Ta rud éigin faoi Caisleáin an Riabhaigh, baile áit ar chaith mé an chuid is mó do mo shaol nuair a bhi me og. Tarraingíonn mé ar ais I gconai. An baile barántúla na hÉireann, atá lonnaithe in Iarthar Chontae Ros Comáin, nil tionchar ar bith on ardú agus titim dá cheann de na Ceilteach Tiger. Go heacnamaíoch, tá sé seo dúshlánach, ach coinníonn an baile ar chaighdeán nadurtha atá is tarraingtí. Le linn mo óige, chaith mé beagnach gach Domhnach sa Chaisleán Riabhach. Mo dhá seanaintini, Aintín Sis agus Aintín Win, a chuaigh thar lear go Chicago sna fichidí agus a thainig ar ais chuig An Caisleán Riabhach armtha le níos mó ná blas an Midwest. Chónaigh siad ar dheis ar an phríomhshráid i lár an bhaile agus fuair mé an eolais faoin mbaile agus a muintir trína súile. Bhí an tádh orm sa mhéid is go bhfuair mé am a chaitheamh leo an chuid is mó ag an deireadh seachtaine, am a meas mé ach go hiomlán anois. Má raibh an am ar ais agam, ba mhaith liom a dhéanamh rud amháin éagsúil, ba mhaith liom a iarraidh níos mó ceisteanna agus fanacht ar na freagraí.

Nuair a chríochnaigh mo seanaintini an mbunscoil i mbaile beag bídeach Monasteraden, Contae an Shligigh, ní raibh aon rogha acu, ni raibh aon mheánscoil, aon coláiste tríú leibhéal, aon postanna agus mar sin d'fhan siad sa seomra rangaa beag i ndiaidh a chéile ar ais ag díriú ar ‘needlework’, ealaín agus peannaireacht ag a barr feabhais. Ní nach ionadh nuair a thairg aintín scothaosta i Chicago deis, bhí siad inneallghluaiste go tapa ar fud an Aigéan Atlantach go Chicago. Chuaigh siad le áthas ina gcroí go dti an chathair nua seo i dtír a fhios acu aon rud faoi a bheadh greim a gcuid samhlaíochta, a chur ar fáil dóibh le cairdeas ar feadh an tsaoil agus grá, agus go deo a gcuid smaointe faoi na rudaí a saol d'fhéadfadh a bheith d'fhéadfadh a bheith ag a iomláine a athrú.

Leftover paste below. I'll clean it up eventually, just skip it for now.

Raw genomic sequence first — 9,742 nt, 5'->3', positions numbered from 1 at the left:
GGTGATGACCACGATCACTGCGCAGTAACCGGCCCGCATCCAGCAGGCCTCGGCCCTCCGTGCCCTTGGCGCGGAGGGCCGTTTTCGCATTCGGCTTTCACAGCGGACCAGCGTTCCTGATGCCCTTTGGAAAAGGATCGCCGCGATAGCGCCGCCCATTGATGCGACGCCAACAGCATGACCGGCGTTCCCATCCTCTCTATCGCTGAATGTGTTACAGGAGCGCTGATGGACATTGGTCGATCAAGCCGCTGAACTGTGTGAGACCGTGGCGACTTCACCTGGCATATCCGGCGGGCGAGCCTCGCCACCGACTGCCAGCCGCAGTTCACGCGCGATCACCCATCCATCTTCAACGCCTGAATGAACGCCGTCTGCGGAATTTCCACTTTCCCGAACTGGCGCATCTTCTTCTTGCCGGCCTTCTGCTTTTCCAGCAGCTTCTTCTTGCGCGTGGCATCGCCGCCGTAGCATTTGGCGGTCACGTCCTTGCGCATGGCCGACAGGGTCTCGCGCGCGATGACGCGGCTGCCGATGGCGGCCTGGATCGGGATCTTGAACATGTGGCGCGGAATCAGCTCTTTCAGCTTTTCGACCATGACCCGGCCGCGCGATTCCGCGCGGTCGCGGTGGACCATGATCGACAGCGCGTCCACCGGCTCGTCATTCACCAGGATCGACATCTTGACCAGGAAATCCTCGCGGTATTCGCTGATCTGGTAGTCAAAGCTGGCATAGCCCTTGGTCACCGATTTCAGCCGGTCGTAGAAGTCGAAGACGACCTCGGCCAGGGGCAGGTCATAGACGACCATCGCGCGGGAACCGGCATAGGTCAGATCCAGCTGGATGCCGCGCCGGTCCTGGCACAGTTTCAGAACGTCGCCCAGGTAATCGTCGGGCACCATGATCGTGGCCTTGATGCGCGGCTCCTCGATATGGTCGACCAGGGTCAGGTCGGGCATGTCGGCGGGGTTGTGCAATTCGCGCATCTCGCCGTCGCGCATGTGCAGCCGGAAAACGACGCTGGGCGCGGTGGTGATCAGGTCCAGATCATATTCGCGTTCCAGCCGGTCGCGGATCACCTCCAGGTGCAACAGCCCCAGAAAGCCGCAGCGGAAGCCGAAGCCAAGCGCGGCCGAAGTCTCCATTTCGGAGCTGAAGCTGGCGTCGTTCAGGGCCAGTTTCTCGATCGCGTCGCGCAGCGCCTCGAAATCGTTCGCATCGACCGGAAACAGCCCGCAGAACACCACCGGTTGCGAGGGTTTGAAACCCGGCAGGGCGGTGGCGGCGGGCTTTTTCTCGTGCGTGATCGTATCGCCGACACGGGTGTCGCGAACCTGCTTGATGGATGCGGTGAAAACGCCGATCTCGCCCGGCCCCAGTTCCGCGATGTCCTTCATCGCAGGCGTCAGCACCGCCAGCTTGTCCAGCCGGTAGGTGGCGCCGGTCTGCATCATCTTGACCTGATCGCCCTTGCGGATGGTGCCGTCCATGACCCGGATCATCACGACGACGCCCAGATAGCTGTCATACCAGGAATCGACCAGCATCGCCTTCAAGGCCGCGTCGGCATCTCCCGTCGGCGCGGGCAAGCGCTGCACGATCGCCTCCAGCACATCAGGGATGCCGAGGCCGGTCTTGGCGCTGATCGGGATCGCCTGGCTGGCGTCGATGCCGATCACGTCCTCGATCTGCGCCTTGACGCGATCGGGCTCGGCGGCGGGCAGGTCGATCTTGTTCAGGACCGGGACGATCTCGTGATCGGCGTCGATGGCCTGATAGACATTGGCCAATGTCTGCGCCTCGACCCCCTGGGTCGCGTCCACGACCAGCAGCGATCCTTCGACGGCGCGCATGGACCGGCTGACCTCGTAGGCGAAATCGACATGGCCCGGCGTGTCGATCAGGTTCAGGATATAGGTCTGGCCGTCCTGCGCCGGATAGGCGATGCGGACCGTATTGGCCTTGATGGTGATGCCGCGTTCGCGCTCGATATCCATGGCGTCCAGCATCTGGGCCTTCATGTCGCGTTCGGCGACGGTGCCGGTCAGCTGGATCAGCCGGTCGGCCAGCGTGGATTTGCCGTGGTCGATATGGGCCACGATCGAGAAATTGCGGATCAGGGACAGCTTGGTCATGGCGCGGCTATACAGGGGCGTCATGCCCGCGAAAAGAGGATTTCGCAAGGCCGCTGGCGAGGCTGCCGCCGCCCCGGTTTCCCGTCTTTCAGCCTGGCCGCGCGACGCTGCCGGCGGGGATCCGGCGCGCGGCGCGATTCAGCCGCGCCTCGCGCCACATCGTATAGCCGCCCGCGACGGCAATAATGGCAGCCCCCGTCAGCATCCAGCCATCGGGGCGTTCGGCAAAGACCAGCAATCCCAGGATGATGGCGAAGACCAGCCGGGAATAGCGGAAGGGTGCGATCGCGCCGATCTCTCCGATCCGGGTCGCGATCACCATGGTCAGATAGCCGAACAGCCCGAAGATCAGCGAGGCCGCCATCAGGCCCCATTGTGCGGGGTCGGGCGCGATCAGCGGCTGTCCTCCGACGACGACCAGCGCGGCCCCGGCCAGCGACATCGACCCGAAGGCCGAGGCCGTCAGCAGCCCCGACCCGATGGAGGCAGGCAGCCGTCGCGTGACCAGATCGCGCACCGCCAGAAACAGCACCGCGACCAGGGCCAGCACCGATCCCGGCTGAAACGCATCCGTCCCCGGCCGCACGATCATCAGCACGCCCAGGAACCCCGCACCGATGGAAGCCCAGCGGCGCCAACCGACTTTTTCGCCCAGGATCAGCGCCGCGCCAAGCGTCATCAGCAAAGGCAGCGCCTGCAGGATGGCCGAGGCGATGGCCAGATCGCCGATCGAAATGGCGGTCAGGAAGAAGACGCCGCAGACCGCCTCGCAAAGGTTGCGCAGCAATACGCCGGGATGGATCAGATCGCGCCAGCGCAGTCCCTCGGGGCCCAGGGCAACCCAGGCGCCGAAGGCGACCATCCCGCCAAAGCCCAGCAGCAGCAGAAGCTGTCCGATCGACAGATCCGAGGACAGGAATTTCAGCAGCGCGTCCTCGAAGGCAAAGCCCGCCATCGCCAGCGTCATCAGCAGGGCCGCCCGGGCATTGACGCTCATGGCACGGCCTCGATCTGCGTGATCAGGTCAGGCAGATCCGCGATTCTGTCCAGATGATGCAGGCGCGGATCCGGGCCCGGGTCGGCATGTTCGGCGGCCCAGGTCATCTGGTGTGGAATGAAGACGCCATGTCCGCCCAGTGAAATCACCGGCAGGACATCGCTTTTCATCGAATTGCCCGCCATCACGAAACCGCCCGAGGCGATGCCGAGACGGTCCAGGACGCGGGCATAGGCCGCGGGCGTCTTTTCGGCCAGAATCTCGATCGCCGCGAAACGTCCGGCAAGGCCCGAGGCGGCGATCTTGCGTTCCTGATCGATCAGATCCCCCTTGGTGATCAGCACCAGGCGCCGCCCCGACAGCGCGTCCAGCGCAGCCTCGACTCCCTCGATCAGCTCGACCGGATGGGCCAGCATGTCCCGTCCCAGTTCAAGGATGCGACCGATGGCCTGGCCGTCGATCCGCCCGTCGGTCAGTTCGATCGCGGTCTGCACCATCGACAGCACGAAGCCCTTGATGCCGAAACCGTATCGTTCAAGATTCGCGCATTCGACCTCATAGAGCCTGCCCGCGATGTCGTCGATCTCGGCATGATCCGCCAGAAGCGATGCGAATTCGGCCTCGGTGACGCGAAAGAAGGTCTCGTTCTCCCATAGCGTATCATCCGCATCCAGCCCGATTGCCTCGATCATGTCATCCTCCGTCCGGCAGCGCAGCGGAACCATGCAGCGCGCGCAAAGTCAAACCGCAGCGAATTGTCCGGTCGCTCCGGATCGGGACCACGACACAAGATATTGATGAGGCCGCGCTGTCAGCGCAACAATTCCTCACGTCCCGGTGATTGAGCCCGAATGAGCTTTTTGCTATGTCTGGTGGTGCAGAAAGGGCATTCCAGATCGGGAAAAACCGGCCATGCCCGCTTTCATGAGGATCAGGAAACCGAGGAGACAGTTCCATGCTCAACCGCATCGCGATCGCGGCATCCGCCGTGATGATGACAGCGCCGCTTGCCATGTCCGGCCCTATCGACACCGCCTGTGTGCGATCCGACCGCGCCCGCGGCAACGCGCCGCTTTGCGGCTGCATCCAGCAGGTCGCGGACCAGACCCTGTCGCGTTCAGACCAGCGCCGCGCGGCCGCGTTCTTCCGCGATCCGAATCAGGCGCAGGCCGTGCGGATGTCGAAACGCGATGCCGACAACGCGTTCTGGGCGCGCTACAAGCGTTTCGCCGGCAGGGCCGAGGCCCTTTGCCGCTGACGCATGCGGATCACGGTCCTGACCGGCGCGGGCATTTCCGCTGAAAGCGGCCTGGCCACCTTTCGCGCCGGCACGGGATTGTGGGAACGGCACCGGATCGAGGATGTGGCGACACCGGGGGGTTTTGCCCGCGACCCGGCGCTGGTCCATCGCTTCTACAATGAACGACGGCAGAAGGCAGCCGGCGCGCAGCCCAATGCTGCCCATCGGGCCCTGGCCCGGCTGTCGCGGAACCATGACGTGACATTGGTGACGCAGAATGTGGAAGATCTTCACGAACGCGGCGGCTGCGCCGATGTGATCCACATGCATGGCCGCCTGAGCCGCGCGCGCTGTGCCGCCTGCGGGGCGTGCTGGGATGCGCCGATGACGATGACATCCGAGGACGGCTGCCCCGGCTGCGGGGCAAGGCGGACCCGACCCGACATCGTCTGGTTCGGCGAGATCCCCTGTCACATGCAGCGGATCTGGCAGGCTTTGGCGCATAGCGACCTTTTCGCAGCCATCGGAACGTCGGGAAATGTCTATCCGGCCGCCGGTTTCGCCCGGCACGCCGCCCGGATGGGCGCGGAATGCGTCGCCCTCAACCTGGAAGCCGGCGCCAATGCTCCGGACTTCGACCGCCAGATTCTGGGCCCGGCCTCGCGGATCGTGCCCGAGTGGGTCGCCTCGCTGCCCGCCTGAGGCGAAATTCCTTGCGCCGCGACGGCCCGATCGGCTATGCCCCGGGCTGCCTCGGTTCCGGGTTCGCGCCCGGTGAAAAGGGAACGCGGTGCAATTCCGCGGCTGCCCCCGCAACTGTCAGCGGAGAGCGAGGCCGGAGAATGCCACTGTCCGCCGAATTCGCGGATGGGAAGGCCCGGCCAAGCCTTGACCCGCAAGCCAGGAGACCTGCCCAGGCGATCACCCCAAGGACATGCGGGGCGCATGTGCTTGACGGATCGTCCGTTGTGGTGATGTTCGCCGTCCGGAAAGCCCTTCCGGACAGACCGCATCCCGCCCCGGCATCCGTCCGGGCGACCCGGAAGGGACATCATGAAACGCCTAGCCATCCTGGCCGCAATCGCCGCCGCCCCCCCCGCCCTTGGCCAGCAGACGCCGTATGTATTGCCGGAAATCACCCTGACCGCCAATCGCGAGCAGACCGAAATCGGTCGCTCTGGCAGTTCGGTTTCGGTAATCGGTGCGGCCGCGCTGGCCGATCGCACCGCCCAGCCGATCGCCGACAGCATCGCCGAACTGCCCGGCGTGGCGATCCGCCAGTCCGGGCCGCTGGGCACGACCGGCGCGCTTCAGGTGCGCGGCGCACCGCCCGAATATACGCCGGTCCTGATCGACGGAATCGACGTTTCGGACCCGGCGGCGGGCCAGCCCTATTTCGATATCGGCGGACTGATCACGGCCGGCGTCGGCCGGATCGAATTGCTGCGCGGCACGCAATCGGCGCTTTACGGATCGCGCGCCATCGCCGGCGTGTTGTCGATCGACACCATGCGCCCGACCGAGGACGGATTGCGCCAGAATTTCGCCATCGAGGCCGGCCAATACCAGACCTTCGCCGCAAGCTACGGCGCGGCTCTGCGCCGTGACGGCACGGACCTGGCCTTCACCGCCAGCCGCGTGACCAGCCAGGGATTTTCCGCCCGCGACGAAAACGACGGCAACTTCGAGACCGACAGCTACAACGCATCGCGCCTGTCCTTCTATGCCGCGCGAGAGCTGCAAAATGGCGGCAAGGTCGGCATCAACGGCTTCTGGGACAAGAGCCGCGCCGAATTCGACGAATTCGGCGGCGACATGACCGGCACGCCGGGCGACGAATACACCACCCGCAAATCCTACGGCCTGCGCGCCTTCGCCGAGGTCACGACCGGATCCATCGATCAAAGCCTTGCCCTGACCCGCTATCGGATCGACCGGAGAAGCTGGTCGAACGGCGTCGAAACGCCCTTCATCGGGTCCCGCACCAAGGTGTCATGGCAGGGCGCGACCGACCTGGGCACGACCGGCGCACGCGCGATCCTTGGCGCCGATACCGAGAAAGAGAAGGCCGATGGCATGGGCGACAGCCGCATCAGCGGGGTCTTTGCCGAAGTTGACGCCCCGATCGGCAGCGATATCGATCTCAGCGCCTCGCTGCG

Ba iad na fichidi. Bhí an saol i Chicago go leor go tapaidh. Is maith liom a shamhlú go thiomáin siad glusteain, chuaigh said go dtí scannáin, d’éist said le snagcheol, chuaigh said go rince i gunai ag na páirtithe palatial. Chaith Aintín Sis (Mary McHugh) agus Aintín Win (Winifred McHugh) blianta fada caite ag obair ag Roebuck Sear i Chicago, ach sa deireadh thainig said ar ais agus socru iad i Chaisleán Riabhach, comharsana beal doras agus d'fhan said ann go dtí na hochtaidi nuair a fuair said bas.

An tseachtain seo caite, fuair mo chol ceathrair dialann i dtaobh mo thríú Grandaunt, Aintín Katherine nó Kit mar raibh aithne uirthi, thosaigh nuair a tháinig sí i Chicago. Léigh sé 'Is é lá atá inniu ann an chéad lá den chuid eile de mo shaol'. Ba é an chuid eile den dialann bán, ba mhaith liom grá a líonadh i roinnt de na h leathanaigh bán, ach beidh mo shamhlaíocht a thabhairt dom ach go dtí seo. Aintín Kit (Katherine McHugh) Rugadh i 1892 i Monasteraden agus immigrated go Chicago le SIS agus Win. Mar sin féin, ní raibh sí é a dhéanamh ar ais agus ní raibh sí á labhairt faoi. Tá dhá scéalta a dúirt: go fuair sí bás i luí seoil, fuair sí bás nuair a bhí a leanbh 2 bhliain d'aois. Fuair sí bás i Chicago. Ní raibh mé riamh chuala a phós sí, nuair a phós sí, a bhfuil a leanbh, áit a bhfuil a leanbh. Ní fhaca mé fiú grianghraf de di. Chomh maith leis sin mo mhór-uncail Peter McHugh fhág Monasteraden do Cheanada. Rugadh é i 1896 agus fuair bás i 1949 i gCeanada agus iad siúd dá ach fíricí go bhfuil ar eolas faoi mo granduncle.